Monday, September 19, 2005

It's done!

I'm Super Spec today: facing impossible challenges against all odds. Consequently, this won't be too wordy.

Here's the fabric of the moment, fully painted, waiting for washout:

The sheet underneat is cool, too. I'm planning to use a length of cotton, prepped and ready as my undersheet next time (in about 10 minutes):

Shot this on the clothesline for a full view. It's breezy today. The photo's a bit washed out:

And a bit closer:

That's it for today! Super Spec must fly away.

Saturday, September 17, 2005


Here's what happened Friday morning:

Followed up by a little:

Now, I'm not intending for the background to be yellow. I want it to be green....with yellow lines. So, I'm trying to think of this like a batik project, where there's a gradual build of color.

And I also have a lot to learn. Some people let their fabric dry, others cover it and let it batch:
I felt good about this except that when I took the plastic off, the resist lines were tacky. This was worrisome to me. And then, the fabric took forever to dry. I probably could have left it uncovered and been just fine.

The other lesson I learned was this:
The Dreaded Crocking!!
The color from the petal wicked across the sheet underneath my fabric and then placed color on the other side of the resist line. It didn't just bleed through the resist line. I'm really a closet silk painter, but am too lazy for all the fuss that silk painters put into their prep. Often there is great care taken in attaching the fabric to a frame, so nothing is touching the table. This prevents Dreaded Crocking, even though too much paint will bleed across a line. I suspect allowing the table to dry out completely before adding the petal color would have prevented this. Or maybe more thickener in the dye....that would have made a difference. Either way, I'm calling it a happy accident.

And now, the reveal:

I still have another layer of resist and a final layer of color before this piece is done. Will issue a full report at the end!

Wednesday, September 14, 2005

Table: The Maiden Voyage

That's right. I had to whip out some fabric and lay a hurt on it:
table view

Up until the birth of my print table, I'd been doing this kind of thing on 4' x 8' sheets of foam insulation. Getting the pins to stay in was problem A. Keeping the sheet from bowing while stretching fabric taut made me absolutely crazy. So, imagine my delight when the pins stayed where I pinned them---without sinking into the surface or popping out at the worst possible time---and the fabric stretched like a dream.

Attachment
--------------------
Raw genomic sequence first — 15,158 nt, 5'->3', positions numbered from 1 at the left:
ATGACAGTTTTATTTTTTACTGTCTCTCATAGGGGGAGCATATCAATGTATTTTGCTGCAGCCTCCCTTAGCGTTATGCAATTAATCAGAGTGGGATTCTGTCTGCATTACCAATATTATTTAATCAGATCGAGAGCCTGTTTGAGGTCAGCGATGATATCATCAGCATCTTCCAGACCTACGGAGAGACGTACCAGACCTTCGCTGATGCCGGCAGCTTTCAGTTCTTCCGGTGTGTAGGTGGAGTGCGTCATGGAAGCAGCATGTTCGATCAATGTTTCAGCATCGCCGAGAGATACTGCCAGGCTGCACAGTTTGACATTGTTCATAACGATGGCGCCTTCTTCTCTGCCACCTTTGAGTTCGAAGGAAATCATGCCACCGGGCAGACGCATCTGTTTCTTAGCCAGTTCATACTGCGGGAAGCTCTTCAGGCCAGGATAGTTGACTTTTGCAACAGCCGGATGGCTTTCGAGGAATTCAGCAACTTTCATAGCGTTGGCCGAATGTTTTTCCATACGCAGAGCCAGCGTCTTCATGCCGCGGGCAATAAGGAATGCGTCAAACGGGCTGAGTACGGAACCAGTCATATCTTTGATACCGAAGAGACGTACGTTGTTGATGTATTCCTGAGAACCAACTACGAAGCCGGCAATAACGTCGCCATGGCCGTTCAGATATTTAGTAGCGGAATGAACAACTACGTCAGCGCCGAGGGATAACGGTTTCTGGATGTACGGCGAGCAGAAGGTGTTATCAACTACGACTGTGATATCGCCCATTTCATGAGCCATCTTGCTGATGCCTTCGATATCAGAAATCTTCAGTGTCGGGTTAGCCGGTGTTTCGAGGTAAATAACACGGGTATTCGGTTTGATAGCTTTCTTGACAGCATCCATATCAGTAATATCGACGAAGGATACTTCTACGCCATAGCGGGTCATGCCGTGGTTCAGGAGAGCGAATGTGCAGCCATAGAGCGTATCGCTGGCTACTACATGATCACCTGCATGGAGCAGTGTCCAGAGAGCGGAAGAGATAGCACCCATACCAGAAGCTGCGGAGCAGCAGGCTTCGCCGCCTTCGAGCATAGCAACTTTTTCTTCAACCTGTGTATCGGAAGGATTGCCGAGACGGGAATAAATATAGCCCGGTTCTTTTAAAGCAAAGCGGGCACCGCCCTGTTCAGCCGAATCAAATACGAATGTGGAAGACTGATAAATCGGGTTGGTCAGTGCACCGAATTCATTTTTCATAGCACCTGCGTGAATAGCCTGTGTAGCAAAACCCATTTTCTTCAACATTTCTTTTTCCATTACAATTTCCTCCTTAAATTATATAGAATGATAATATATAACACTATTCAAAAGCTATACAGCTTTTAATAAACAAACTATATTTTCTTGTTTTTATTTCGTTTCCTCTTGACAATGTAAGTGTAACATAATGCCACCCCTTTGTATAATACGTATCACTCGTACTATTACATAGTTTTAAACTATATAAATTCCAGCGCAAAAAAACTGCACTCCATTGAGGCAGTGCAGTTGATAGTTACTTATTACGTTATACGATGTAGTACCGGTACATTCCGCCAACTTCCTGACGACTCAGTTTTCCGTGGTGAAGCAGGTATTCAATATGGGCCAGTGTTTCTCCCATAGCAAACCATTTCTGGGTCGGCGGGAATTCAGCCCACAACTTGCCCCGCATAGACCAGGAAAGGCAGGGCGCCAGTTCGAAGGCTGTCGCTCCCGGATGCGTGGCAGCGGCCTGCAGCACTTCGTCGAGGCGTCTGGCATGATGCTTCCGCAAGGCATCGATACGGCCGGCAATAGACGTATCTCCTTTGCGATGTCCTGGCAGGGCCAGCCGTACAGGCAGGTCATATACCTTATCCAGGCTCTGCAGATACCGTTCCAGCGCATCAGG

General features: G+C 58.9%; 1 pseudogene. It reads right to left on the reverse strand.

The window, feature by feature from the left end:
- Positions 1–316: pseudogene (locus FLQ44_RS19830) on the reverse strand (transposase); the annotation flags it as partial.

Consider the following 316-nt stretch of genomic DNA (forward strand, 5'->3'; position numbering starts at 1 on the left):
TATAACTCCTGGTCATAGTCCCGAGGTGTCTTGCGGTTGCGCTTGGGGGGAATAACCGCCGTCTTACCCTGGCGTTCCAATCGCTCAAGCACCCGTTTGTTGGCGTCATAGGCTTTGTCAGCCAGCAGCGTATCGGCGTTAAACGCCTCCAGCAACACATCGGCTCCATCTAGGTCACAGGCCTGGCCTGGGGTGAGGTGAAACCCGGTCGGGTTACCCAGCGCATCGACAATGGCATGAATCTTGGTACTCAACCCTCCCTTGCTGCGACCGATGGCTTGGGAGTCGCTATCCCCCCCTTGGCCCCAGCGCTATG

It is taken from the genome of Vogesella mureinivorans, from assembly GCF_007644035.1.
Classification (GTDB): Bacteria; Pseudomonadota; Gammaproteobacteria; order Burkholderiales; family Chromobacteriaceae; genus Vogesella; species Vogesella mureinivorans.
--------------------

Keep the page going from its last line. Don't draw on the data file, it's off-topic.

I put the last pin in and broke into a fit of geek-snort laughter. What is that? Well have you seen the commercial for identity theft that ends with the line, ' Girl robot,'? A nasal-y, throaty 'hee, hrr, hee', interjected with well placed snorts. That's geek-snort laughter. And tonight, I was giddy with it.

Now, what's going on with the fabric? It called for a little corn dextrin resist, so I broke out my trusty:
...and whomped up a batch of hot dextrin. It's lumpy, I know. But can you really expect me to use a seive in a moment of evil genius? No! Thank goodness there was one T-pin left over. It served well as a squeeze bottle unclogger.

Now I'm waiting for the dextrin to dry. After that, there will be a layer of dye, some drying, followed by more dextrin and dye. It's fabulous in my head. Let's see if it ends up that way.

One last view of the design:
top view

Until tomorrow....
Funky C.

Tuesday, September 13, 2005

A Table is Born

Welcome to the birth of my new PRINT TABLE!! Yeah, I'm yellin'. Just a little excited here.


Features include two storage shelves, a vertical bin on the end for storing silk screens, 4 wheels, two of which lock. The table is 4' x 10', big enough to print 3 yards at a time.

Here we have the elves adding the oil based paint, two coats please:
Painting done:

Then, two layers of plain ol' felt from JoAnn Fabrics, wrapped and stapled:

Finish with one layer of unbleached cotton twill (denim), wrong side up:

And Voila! I'm cookin' with gas.